I want you to take a moment to review your alphabet and make sure you are not learning your letters improperly. Look at the video again and just check yourself.
Positioning and placement: where you put people and things is extremely important in American Sign Language (ASL). What do I mean by that? If you are having a signed conversation, and you are talking about “Sally” – in sign language, you “put” Sally somewhere (using your pointer/index finger) and then throughout the conversation, you just point to where you put her and that would be interpreted as “she” or “Sally” depending on the sign. As I told you before, because sign language is so visual, you have to think of it in terms of a canvas, or a play. Setting up props and leaving them in the correct position leads to clarity of thought and ease in the conversation. Many times in a conversation, a deaf person will say something like this….My best friend, Randy, (pointer finger) HE nice guy. It’s like an emphasis on the noun. In sign language it would go like this: MY FRIEND RANDY (Put him somewhere and then point to him) HE NICE GUY. Sounds super strange in English, but in American Sign Language, that is generally how you sign it. Your pointer/index finger is a powerful tool. Wielded correctly, it can mean you, he, she, it, him, her, they, we, us, me. Use it often!!
Now, if you are talking about more than one person, say you go to a party and you are going to tell your deaf friend about the three or four people that you went to the party with–that concept uses something special–a classifier of sorts. Using your non dominant hand in a “five hand” position, you would fingerspell the name of your first friend and point to the index finger on your opposite hand. Then, fingerspell the name of the second friend, and point to your middle finger, and so on (you may run out of room, so let’s keep it to three friends for now). Now, anytime you talk about friend A, or friend B, etc, all you do is point to the finger that you assigned that person. This is a very natural and comfortable way for signers to deal with groups and to not become confused about which friend you are talking about.
Fingerspelling quiz with time, plus a few signs. answerkey-wk6
Numbers: 1,000 +
Our conversational phrase for today: Nice to meet you. Likewise.
Signs we learned this week: Pronouns including self, I, me, my, mine. He, she, it, yours, hers, his, its. Theirs, ours, etc. Also introducing nouns around the house: house, home, bed (room) living room, kitchen, garage, dining room. Book, magazine, newspaper, computer, television, radio.
Deaf culture: I don’t really want to get into this next topic too deeply, but it’s worth introducing, just so that you understand that there are some very different approaches to educating deaf children. I do not take a stand on either side. It is a politically charged, emotional, and controversial topic. The thing to remember is that people on both sides of the issue want what is best for the deaf child. I am going to put it in its most simplistic terms: there are two camps: one where the kids are brought up in an oral environment (cued speech)-they are taught to lip read, they are taught orally with amplification (hearing aids or cochlear implant) They grow up in a orally focused environment, with English as their primary language. The other camp, again, oversimplified for our brief discussion is a child who is brought up in a signing environment. They grow up with American Sign Language (ASL) as their primary language and they actually have to learn English, through sign language-if that makes sense. The deaf kids who grow up in a signing environment learn visually and usually get more of an identity as a deaf person-there is a whole deaf culture out there. Deaf people do things differently; they think differently about things and they have a strong “identity” as a deaf person. The child raised in an oral environment tends to grow up in a “hearing world” and so doesn’t absorb the deaf culture, but rather assimilates into the hearing world, depending on amplification and lip reading to help them navigate their way. Deaf people raised in a signing environment assimilate too, but in a different way. Neither is better, though both groups would tell you their way is better. It’s just a touchy subject. Think of a hearing parent who has a deaf child: how do they communicate with their own child? Many think that the best way is to raise their deaf child in the same kind of environment they grew up in-a primarily hearing one. They want their children to know and understand English and be able to talk to them. There are other parents who make a different decision and they themselves will learn sign language and raise their child in a visual, signing environment to accommodate the child.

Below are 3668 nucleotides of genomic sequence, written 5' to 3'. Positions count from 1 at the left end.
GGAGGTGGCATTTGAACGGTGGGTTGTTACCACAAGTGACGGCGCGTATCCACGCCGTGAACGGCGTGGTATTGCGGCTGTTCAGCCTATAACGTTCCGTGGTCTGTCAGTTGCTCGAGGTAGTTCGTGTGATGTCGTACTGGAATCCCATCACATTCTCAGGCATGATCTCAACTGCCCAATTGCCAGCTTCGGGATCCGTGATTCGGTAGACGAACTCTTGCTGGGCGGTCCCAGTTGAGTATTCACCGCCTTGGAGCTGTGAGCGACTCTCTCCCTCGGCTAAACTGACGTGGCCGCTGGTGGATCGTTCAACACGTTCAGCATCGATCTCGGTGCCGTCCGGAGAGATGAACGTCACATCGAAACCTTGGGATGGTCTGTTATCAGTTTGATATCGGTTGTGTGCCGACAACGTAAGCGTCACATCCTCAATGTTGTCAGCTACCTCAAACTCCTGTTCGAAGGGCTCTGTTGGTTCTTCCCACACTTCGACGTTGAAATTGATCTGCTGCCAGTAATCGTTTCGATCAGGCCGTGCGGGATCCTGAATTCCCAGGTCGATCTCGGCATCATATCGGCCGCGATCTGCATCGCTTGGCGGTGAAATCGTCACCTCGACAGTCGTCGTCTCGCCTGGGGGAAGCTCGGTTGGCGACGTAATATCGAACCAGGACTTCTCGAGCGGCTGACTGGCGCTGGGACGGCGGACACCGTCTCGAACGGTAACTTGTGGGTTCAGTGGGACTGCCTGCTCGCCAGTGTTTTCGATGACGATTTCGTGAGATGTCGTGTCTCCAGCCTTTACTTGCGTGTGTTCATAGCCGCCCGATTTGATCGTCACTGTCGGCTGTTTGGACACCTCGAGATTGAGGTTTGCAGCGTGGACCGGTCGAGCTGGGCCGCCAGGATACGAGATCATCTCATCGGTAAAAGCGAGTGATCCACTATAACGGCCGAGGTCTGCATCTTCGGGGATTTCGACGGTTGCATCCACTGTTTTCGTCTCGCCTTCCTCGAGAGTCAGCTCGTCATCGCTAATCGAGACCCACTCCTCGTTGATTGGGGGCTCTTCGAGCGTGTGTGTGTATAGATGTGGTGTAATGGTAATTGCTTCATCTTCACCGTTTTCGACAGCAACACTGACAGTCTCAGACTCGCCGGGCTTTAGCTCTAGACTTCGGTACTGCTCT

Unrelated to how to raise a deaf child is yet another very interesting group of people: CODA (children of deaf adults). Generally speaking, deaf parents give birth to hearing children and that breeds a whole different set of circumstances. To hear some of the funniest stories about being a hearing child with deaf parents, please check out the CODA BROTHERS. They are hysterical. Not always appropriate for young kids…but always funny. I love watching their very natural use of American Sign Language and listening to their stories of growing up in a deaf household.